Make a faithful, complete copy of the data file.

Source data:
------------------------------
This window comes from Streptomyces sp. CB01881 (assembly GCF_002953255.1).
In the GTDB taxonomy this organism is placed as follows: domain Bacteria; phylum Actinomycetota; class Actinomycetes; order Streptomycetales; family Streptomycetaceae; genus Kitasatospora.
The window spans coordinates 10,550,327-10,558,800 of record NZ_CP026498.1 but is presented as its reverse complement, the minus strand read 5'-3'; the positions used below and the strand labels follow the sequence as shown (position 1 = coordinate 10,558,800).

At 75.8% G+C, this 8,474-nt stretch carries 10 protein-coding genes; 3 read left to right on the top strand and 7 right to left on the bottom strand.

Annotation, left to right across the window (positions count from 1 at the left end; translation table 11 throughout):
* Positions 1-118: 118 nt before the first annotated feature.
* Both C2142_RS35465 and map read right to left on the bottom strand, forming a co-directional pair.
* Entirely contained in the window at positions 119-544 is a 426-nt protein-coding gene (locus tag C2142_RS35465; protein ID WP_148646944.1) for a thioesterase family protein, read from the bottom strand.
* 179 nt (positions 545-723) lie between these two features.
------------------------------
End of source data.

This window comes from Streptomyces sp. CB01881 (assembly GCF_002953255.1).
In the GTDB taxonomy this organism is placed as follows: domain Bacteria; phylum Actinomycetota; class Actinomycetes; order Streptomycetales; family Streptomycetaceae; genus Kitasatospora.
The window spans coordinates 10,550,327-10,558,800 of record NZ_CP026498.1 but is presented as its reverse complement, the minus strand read 5'-3'; the positions used below and the strand labels follow the sequence as shown (position 1 = coordinate 10,558,800).

At 75.8% G+C, this 8,474-nt stretch carries 10 protein-coding genes; 3 read left to right on the top strand and 7 right to left on the bottom strand.

Annotation, left to right across the window (positions count from 1 at the left end; translation table 11 throughout):
* Positions 1-118: 118 nt before the first annotated feature.
* Both C2142_RS35465 and map read right to left on the bottom strand, forming a co-directional pair.
* Entirely contained in the window at positions 119-544 is a 426-nt protein-coding gene (locus tag C2142_RS35465; protein ID WP_148646944.1) for a thioesterase family protein, read from the bottom strand.
* 179 nt (positions 545-723) lie between these two features.